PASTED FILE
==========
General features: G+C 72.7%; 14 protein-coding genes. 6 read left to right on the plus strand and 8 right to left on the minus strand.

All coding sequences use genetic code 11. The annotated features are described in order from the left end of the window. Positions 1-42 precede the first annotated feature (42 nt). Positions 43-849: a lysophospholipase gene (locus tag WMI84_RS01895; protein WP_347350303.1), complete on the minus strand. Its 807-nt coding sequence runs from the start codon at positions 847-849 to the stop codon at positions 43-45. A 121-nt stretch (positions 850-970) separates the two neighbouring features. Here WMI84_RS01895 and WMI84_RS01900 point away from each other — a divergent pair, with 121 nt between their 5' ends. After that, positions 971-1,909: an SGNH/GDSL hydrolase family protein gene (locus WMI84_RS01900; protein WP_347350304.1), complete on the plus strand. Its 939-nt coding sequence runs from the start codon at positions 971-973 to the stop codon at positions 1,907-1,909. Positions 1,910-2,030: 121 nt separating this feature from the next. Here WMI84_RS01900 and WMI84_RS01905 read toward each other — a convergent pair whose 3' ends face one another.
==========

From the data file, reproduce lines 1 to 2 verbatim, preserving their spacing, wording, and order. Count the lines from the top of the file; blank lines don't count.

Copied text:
General features: G+C 72.7%; 14 protein-coding genes. 6 read left to right on the plus strand and 8 right to left on the minus strand.

All coding sequences use genetic code 11. The annotated features are described in order from the left end of the window. Positions 1-42 precede the first annotated feature (42 nt). Positions 43-849: a lysophospholipase gene (locus tag WMI84_RS01895; protein WP_347350303.1), complete on the minus strand. Its 807-nt coding sequence runs from the start codon at positions 847-849 to the stop codon at positions 43-45. A 121-nt stretch (positions 850-970) separates the two neighbouring features. Here WMI84_RS01895 and WMI84_RS01900 point away from each other — a divergent pair, with 121 nt between their 5' ends. After that, positions 971-1,909: an SGNH/GDSL hydrolase family protein gene (locus WMI84_RS01900; protein WP_347350304.1), complete on the plus strand. Its 939-nt coding sequence runs from the start codon at positions 971-973 to the stop codon at positions 1,907-1,909. Positions 1,910-2,030: 121 nt separating this feature from the next. Here WMI84_RS01900 and WMI84_RS01905 read toward each other — a convergent pair whose 3' ends face one another.